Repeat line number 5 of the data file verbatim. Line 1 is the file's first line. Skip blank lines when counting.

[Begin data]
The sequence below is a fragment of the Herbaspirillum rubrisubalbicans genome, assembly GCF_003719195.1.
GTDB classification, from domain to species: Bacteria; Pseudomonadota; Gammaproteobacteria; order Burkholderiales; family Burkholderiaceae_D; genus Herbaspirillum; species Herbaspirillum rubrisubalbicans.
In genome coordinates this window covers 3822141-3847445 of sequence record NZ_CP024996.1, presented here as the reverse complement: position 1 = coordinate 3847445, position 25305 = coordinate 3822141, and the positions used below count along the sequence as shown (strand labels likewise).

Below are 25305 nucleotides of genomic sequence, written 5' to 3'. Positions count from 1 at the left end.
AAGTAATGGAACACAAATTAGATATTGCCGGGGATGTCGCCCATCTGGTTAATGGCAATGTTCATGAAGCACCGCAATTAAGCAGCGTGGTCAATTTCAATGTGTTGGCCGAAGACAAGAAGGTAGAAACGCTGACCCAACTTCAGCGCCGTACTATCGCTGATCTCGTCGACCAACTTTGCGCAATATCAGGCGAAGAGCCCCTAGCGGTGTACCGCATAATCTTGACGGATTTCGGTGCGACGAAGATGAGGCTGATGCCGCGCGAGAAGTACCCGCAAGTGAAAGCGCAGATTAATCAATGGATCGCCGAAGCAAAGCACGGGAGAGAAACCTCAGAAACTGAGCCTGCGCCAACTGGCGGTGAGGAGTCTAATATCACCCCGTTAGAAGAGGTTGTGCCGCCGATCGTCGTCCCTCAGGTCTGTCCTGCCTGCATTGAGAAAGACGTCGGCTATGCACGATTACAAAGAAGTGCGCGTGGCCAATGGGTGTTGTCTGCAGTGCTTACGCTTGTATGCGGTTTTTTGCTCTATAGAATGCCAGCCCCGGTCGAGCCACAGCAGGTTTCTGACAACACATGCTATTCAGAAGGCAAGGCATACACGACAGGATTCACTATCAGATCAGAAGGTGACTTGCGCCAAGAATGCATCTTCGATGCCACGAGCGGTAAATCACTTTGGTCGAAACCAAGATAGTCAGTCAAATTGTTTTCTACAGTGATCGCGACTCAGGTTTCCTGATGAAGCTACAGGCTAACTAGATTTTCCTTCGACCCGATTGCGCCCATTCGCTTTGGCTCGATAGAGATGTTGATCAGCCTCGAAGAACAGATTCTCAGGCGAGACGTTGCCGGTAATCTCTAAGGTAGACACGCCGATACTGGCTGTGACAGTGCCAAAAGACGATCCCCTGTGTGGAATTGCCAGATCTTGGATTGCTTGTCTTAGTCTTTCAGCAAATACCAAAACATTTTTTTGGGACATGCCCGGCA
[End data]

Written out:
AAGTAATGGAACACAAATTAGATATTGCCGGGGATGTCGCCCATCTGGTTAATGGCAATGTTCATGAAGCACCGCAATTAAGCAGCGTGGTCAATTTCAATGTGTTGGCCGAAGACAAGAAGGTAGAAACGCTGACCCAACTTCAGCGCCGTACTATCGCTGATCTCGTCGACCAACTTTGCGCAATATCAGGCGAAGAGCCCCTAGCGGTGTACCGCATAATCTTGACGGATTTCGGTGCGACGAAGATGAGGCTGATGCCGCGCGAGAAGTACCCGCAAGTGAAAGCGCAGATTAATCAATGGATCGCCGAAGCAAAGCACGGGAGAGAAACCTCAGAAACTGAGCCTGCGCCAACTGGCGGTGAGGAGTCTAATATCACCCCGTTAGAAGAGGTTGTGCCGCCGATCGTCGTCCCTCAGGTCTGTCCTGCCTGCATTGAGAAAGACGTCGGCTATGCACGATTACAAAGAAGTGCGCGTGGCCAATGGGTGTTGTCTGCAGTGCTTACGCTTGTATGCGGTTTTTTGCTCTATAGAATGCCAGCCCCGGTCGAGCCACAGCAGGTTTCTGACAACACATGCTATTCAGAAGGCAAGGCATACACGACAGGATTCACTATCAGATCAGAAGGTGACTTGCGCCAAGAATGCATCTTCGATGCCACGAGCGGTAAATCACTTTGGTCGAAACCAAGATAGTCAGTCAAATTGTTTTCTACAGTGATCGCGACTCAGGTTTCCTGATGAAGCTACAGGCTAACTAGATTTTCCTTCGACCCGATTGCGCCCATTCGCTTTGGCTCGATAGAGATGTTGATCAGCCTCGAAGAACAGATTCTCAGGCGAGACGTTGCCGGTAATCTCTAAGGTAGACACGCCGATACTGGCTGTGACAGTGCCAAAAGACGATCCCCTGTGTGGAATTGCCAGATCTTGGATTGCTTGTCTTAGTCTTTCAGCAAATACCAAAACATTTTTTTGGGACATGCCCGGCA